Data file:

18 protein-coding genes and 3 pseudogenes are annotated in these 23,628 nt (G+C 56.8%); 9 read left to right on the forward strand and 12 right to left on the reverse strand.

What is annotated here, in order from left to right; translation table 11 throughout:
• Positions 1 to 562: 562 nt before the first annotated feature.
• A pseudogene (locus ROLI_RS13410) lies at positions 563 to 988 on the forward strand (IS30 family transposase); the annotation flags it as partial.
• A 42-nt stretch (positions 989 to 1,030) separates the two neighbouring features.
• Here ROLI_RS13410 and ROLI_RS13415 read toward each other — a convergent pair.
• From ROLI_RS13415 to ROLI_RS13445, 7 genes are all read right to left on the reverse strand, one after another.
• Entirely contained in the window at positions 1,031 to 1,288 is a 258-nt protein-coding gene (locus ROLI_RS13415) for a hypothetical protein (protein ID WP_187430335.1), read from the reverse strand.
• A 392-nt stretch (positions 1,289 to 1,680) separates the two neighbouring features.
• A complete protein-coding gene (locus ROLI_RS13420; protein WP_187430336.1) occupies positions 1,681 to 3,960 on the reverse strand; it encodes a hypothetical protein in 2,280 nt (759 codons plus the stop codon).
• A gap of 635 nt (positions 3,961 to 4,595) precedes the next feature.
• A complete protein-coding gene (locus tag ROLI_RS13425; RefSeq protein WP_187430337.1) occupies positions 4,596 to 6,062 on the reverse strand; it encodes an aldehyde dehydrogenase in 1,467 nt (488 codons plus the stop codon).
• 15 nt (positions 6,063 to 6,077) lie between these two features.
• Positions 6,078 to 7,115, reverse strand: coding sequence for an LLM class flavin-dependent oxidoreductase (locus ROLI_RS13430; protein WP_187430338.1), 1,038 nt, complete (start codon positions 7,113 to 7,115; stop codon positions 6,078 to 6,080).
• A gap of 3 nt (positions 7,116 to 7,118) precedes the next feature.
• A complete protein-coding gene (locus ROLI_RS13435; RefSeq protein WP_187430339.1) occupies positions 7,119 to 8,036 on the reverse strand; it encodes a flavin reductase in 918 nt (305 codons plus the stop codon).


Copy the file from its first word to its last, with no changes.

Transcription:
18 protein-coding genes and 3 pseudogenes are annotated in these 23,628 nt (G+C 56.8%); 9 read left to right on the forward strand and 12 right to left on the reverse strand.

What is annotated here, in order from left to right; translation table 11 throughout:
• Positions 1 to 562: 562 nt before the first annotated feature.
• A pseudogene (locus ROLI_RS13410) lies at positions 563 to 988 on the forward strand (IS30 family transposase); the annotation flags it as partial.
• A 42-nt stretch (positions 989 to 1,030) separates the two neighbouring features.
• Here ROLI_RS13410 and ROLI_RS13415 read toward each other — a convergent pair.
• From ROLI_RS13415 to ROLI_RS13445, 7 genes are all read right to left on the reverse strand, one after another.
• Entirely contained in the window at positions 1,031 to 1,288 is a 258-nt protein-coding gene (locus ROLI_RS13415) for a hypothetical protein (protein ID WP_187430335.1), read from the reverse strand.
• A 392-nt stretch (positions 1,289 to 1,680) separates the two neighbouring features.
• A complete protein-coding gene (locus ROLI_RS13420; protein WP_187430336.1) occupies positions 1,681 to 3,960 on the reverse strand; it encodes a hypothetical protein in 2,280 nt (759 codons plus the stop codon).
• A gap of 635 nt (positions 3,961 to 4,595) precedes the next feature.
• A complete protein-coding gene (locus tag ROLI_RS13425; RefSeq protein WP_187430337.1) occupies positions 4,596 to 6,062 on the reverse strand; it encodes an aldehyde dehydrogenase in 1,467 nt (488 codons plus the stop codon).
• 15 nt (positions 6,063 to 6,077) lie between these two features.
• Positions 6,078 to 7,115, reverse strand: coding sequence for an LLM class flavin-dependent oxidoreductase (locus ROLI_RS13430; protein WP_187430338.1), 1,038 nt, complete (start codon positions 7,113 to 7,115; stop codon positions 6,078 to 6,080).
• A gap of 3 nt (positions 7,116 to 7,118) precedes the next feature.
• A complete protein-coding gene (locus ROLI_RS13435; RefSeq protein WP_187430339.1) occupies positions 7,119 to 8,036 on the reverse strand; it encodes a flavin reductase in 918 nt (305 codons plus the stop codon).